As the Federal Housing Administration prepares to release its annual financial report next week, there’s growing concern that the agency could run out of money and seek a taxpayer bailout for the first time ever.
The Wall Street Journal cited a report by University of Pennsylvania professor Joseph Gyourko that estimated the agency stands to lose $50 billion in the coming years because of the larger role it has taken in mortgage loan originations since the housing bust. Gyourko said the FHA is underestimating the potential impact of prolonged high unemployment and fallout from the homebuyer’s tax credit in its internal calculations.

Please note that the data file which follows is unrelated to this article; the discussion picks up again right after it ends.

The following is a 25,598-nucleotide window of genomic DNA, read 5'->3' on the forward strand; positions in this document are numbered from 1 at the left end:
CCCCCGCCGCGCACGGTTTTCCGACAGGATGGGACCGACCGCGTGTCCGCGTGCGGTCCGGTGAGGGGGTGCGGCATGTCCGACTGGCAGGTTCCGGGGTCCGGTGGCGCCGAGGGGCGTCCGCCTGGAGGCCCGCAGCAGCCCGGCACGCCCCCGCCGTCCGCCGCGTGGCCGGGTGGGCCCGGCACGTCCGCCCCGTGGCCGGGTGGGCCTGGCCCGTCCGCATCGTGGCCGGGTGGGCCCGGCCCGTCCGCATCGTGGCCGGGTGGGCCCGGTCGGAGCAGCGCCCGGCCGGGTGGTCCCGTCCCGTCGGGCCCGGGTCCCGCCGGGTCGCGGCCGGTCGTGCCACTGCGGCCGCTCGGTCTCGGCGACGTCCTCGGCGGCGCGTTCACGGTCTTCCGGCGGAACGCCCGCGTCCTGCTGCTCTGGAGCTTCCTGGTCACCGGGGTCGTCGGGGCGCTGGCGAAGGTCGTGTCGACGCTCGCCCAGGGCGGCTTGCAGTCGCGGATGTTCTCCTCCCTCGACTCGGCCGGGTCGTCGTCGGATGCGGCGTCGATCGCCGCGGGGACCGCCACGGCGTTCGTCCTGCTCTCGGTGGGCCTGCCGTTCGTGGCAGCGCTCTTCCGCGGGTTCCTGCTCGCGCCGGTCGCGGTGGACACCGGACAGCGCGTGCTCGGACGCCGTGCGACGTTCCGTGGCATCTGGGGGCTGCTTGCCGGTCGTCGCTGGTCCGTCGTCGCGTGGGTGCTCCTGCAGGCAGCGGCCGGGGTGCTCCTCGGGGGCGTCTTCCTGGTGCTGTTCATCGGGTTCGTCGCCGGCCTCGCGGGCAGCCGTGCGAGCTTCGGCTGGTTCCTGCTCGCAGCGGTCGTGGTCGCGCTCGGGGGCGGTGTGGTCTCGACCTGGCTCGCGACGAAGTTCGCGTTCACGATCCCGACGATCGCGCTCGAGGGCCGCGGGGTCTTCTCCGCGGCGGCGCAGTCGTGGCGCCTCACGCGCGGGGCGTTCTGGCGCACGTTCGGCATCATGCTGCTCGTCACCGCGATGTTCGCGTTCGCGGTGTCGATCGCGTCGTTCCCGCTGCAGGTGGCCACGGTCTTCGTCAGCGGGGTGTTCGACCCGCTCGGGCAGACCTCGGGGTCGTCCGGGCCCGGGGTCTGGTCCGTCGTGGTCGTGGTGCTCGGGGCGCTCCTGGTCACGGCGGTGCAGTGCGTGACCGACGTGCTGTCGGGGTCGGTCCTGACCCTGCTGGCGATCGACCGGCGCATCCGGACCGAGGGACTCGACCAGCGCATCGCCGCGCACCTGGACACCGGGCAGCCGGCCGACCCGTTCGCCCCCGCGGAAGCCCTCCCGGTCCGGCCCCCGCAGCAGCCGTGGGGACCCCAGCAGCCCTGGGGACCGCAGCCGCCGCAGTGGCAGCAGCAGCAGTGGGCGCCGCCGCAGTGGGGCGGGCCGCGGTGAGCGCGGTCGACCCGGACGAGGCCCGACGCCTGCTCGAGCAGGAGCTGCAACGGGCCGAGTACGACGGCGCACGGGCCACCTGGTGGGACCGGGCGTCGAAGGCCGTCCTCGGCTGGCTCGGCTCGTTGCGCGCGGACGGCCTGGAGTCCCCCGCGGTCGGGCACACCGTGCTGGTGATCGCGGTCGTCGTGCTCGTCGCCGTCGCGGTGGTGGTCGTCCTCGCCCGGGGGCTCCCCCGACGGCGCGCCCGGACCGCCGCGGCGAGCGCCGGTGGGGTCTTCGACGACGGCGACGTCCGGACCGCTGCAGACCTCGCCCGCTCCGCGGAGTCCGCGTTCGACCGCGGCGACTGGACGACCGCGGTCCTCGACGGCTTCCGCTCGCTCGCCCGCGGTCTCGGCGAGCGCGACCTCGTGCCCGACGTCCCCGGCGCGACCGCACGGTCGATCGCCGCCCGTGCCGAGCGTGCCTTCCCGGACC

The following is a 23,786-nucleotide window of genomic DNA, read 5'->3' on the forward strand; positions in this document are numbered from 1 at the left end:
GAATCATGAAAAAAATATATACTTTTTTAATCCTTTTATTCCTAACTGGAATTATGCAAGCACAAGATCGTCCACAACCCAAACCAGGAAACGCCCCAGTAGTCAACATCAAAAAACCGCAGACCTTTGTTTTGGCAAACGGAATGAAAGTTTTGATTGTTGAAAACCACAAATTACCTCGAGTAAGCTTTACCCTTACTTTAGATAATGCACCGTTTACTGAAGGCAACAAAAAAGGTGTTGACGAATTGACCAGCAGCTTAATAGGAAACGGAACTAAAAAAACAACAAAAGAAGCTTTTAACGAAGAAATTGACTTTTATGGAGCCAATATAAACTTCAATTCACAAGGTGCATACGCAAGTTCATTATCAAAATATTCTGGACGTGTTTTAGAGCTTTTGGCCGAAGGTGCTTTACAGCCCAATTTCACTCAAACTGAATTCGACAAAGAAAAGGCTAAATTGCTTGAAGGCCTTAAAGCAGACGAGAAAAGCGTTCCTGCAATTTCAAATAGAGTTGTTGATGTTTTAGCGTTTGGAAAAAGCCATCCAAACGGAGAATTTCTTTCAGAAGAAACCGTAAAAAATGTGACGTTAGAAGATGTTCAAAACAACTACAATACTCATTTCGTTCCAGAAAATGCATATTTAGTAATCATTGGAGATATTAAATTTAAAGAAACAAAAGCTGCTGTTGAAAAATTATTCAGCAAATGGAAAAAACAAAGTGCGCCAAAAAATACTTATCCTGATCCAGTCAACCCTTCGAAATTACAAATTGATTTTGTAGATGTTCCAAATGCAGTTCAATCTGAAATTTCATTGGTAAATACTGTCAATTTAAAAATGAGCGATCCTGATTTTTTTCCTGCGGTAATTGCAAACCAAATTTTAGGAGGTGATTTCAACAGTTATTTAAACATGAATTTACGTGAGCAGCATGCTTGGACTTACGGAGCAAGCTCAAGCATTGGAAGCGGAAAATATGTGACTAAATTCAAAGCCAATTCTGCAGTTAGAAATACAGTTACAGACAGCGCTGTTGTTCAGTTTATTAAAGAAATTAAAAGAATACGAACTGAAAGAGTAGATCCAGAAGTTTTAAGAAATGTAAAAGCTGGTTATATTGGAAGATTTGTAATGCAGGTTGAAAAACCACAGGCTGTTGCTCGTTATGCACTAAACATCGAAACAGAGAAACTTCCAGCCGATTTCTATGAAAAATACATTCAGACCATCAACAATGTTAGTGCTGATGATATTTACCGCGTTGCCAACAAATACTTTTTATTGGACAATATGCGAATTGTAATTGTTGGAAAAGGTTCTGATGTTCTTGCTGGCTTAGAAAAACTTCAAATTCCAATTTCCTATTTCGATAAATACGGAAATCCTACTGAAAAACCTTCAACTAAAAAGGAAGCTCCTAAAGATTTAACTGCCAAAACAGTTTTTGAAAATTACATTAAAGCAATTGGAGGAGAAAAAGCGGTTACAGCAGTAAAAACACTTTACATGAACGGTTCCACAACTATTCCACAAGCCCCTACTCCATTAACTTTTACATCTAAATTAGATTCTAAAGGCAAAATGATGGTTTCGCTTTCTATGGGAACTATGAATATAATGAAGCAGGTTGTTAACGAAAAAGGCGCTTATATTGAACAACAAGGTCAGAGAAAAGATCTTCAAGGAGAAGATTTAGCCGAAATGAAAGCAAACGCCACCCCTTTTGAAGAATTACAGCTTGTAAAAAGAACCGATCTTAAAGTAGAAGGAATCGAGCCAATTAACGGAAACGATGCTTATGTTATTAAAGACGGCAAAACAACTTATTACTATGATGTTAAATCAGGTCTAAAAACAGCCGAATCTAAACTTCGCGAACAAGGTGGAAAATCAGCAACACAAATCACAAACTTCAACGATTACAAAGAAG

Unless a swift recovery drives housing prices and wages up in the near future, the agency may be too broke to exist without taxpayer help — and it has indefinite budget authority to draw on Treasury Department funds without congressional approval.
The Journal said these findings could have political implications that negatively affect the housing market. Republicans may use the data to urge the FHA to increase its down payment and insurance premiums on loans. [WSJ]